From The Finger Lakes Times
There is a longstanding line of thinking that has persisted for as long as anyone remembers in estate planning law that you should disinherit someone by leaving that person $1. The theory goes that this stops them from contesting your will because they have not been disinherited; they have been left a monetary gift.
Many attorneys and clients, to this day, adhere to this principle and have not given much thought to the background or why or how this would work mechanically. The truth is, this old tactic is not based on sound law, it’s unnecessary, and it may cause problems for the estate in the long run.
There is an estate planning rule in New York that if you add what’s known as a no-contest clause to your will, and someone later contests your will, then that person loses their inheritance. By leaving someone money, the goal is to dissuade them from contesting the will because under the no-contest rule, they would lose out on any money you left them.
Additionally, the theory goes that there is an argument that if you specifically leave someone out of your will, say an adult child, while leaving gifts to the rest of your children, that this opens the door for the disinherited child to challenge the will and question your mental capacity at the time you executed the document. They could argue that you must have forgotten they existed and, therefore, by leaving them $1 instead of not mentioning them at all, this shows you contemplated them at the time you executed your will.
The faulty logic
Anyone can contest your will, regardless of whether you disinherit that person or leave them something. However, leaving someone $1 and adding a no-contest clause means that taken together, the only thing that person has to lose is $1. That isn’t going to dissuade anyone from challenging your will if they intend to do so. It is simply an ineffective planning approach.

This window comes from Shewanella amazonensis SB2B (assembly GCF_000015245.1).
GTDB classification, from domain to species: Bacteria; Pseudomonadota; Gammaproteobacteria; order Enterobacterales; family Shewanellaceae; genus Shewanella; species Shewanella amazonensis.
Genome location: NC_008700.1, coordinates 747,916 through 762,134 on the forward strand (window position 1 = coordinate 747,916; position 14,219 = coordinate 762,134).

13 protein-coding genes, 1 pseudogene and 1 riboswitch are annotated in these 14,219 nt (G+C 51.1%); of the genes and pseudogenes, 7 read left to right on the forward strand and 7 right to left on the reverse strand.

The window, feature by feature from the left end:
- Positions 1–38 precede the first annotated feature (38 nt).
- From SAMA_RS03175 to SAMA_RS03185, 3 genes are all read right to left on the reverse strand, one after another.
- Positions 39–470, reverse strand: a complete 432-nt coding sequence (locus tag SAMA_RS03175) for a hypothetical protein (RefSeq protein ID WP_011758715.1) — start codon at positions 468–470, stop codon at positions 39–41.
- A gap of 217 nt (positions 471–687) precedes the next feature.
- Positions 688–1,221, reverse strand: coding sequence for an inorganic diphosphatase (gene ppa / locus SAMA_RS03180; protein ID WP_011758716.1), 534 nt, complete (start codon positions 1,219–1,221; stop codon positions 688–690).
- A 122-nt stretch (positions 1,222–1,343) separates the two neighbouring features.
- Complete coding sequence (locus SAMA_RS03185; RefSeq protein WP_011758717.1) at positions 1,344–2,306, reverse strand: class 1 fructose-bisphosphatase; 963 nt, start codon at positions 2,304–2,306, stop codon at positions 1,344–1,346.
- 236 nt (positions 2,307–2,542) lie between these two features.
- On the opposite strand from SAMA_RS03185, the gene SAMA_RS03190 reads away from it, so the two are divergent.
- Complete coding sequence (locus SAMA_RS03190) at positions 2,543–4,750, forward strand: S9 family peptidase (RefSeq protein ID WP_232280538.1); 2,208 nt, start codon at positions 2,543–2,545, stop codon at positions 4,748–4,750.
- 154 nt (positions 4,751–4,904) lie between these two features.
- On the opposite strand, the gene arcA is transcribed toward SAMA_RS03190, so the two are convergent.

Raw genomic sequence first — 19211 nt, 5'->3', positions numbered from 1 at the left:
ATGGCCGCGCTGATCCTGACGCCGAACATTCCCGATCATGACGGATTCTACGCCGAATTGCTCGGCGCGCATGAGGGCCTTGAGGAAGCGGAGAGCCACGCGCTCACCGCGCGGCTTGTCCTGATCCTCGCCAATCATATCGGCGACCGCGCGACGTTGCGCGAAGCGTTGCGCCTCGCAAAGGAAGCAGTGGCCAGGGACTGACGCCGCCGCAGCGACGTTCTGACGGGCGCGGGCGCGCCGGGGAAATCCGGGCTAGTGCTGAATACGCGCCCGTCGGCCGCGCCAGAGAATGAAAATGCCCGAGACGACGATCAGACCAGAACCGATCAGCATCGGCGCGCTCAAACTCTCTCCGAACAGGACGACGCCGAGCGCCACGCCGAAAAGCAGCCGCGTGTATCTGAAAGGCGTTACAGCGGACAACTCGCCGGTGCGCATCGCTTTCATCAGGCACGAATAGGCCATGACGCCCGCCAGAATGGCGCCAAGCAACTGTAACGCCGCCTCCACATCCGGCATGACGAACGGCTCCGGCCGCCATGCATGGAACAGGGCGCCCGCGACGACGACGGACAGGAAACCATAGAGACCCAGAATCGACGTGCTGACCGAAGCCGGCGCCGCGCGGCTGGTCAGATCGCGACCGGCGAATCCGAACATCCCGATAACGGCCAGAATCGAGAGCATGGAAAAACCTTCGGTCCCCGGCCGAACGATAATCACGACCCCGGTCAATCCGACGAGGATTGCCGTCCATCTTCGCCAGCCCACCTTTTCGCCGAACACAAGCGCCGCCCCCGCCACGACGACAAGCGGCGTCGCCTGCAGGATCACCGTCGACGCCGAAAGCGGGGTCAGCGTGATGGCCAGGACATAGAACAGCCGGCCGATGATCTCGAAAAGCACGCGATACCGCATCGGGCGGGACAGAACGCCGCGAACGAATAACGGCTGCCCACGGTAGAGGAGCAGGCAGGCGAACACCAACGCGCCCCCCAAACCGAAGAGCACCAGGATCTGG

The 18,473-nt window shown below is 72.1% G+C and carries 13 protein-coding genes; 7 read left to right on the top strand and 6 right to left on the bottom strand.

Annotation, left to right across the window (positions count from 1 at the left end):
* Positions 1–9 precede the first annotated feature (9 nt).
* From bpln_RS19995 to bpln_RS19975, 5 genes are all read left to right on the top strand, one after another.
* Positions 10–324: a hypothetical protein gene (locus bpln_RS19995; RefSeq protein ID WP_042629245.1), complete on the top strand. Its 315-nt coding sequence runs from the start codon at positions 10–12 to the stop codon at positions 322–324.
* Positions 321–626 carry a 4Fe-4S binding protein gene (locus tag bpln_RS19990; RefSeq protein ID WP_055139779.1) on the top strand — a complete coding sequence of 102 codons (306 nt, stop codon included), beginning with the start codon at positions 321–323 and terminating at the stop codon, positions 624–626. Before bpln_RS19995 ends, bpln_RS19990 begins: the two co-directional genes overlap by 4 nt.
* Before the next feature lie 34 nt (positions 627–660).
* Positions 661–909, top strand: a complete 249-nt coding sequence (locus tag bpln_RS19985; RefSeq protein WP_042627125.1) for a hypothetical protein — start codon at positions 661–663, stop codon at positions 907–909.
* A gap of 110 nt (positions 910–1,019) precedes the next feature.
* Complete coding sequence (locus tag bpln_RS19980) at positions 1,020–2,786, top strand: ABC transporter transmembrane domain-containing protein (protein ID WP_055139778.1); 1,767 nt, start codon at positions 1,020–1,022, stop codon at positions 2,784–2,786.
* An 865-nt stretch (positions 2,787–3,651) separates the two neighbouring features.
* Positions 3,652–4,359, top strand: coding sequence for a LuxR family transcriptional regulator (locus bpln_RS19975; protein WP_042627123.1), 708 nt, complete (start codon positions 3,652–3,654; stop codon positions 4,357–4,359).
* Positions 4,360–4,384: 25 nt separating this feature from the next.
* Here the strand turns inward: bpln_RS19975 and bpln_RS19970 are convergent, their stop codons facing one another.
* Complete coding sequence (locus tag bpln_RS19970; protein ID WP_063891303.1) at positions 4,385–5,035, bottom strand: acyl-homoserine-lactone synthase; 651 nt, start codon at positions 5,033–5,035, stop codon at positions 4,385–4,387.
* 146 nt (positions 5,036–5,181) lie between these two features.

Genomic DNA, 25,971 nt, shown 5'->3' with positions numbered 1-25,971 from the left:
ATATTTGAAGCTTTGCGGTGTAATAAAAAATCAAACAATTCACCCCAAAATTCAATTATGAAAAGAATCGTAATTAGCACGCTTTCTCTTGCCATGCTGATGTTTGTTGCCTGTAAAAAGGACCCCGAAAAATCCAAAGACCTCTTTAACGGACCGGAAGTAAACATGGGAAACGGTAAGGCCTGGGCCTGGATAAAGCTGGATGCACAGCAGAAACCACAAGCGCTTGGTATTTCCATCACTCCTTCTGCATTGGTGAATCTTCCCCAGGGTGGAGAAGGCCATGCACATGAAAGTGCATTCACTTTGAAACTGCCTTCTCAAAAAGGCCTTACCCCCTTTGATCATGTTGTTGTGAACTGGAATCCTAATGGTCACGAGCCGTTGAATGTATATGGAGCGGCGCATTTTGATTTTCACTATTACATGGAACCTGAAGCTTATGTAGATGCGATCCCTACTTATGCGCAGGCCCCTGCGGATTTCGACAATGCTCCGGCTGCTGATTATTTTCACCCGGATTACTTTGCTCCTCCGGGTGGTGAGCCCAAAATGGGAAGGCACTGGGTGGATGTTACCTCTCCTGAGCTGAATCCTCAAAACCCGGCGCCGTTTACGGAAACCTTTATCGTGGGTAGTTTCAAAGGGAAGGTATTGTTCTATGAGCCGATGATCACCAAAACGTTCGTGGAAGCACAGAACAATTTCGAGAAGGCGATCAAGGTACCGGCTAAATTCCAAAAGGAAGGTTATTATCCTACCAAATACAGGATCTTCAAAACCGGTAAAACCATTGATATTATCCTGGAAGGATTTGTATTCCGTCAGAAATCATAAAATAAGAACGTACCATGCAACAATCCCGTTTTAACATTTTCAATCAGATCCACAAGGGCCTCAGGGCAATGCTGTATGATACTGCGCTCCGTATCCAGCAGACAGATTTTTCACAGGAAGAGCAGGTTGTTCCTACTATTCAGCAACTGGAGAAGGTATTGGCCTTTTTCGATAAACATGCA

By leaving someone $1 you also create unnecessary work for the estate, and potentially bring someone into the estate who otherwise may not be involved at all.
You may inadvertently include someone who otherwise would not have any inheritance rights or otherwise receive notice of your death or your estate. This person now may cause problems for your estate, and frankly may have motivation to do so after finding they are receiving the insulting sum of $1. You also open the door for an argument that you intended to leave this person more than $1 and that it must be a typo given how small the gift is.https://82aae90f03c7e17e80ddd8475bb6aaa0.safeframe.googlesyndication.com/safeframe/1-0-38/html/container.html
Lastly, for someone to formally receive his or her $1, they will need to be notified and a check will need to be drawn up and sent to that person. Your executor or administrator will have to wait to receive a receipt and release from this person, or explain to the court why none was received, and this can hold up closing the estate. Additionally, all of this work will add time and expense to the estate.
How to properly disinherit someoneIt is best to make a definitive statement that you are specifically and intentionally making no provision for a person or a statement that you are disinheriting them. Such a statement clearly shows you remembered the individual (they can’t argue you meant to leave them something and just forgot), and also show that you unequivocally intended for them not to be included in your estate.
While that person can still contest, such a clear statement will make any litigation more difficult to win, especially if you state why they are disinherited (i.e. if you state you have provided for them during your life). In this manner, with a properly drafted and executed will, and clearly stating in your will that you make no provision at all for a certain individual, you can create an estate plan that should withstand any future scrutiny.
A no-contest provision can be a powerful method of dissuasion, if the person was left enough to make them think twice about contesting the will. The issue with this approach is that it requires you to leave something to the person you believe may contest the will, and of such value that they won’t want to risk losing it by challenging the will.https://82aae90f03c7e17e80ddd8475bb6aaa0.safeframe.googlesyndication.com/safeframe/1-0-38/html/container.html
You can never fully prevent someone from contesting your will, but you can mitigate the chances of it happening by discussing your wishes with your family and having a properly drafted estate plan.
David J. Whitcomb, Esq., owns Whitcomb Law Firm P.C., with locations in Canandaigua and Geneva. Contact him at email@example.com with questions.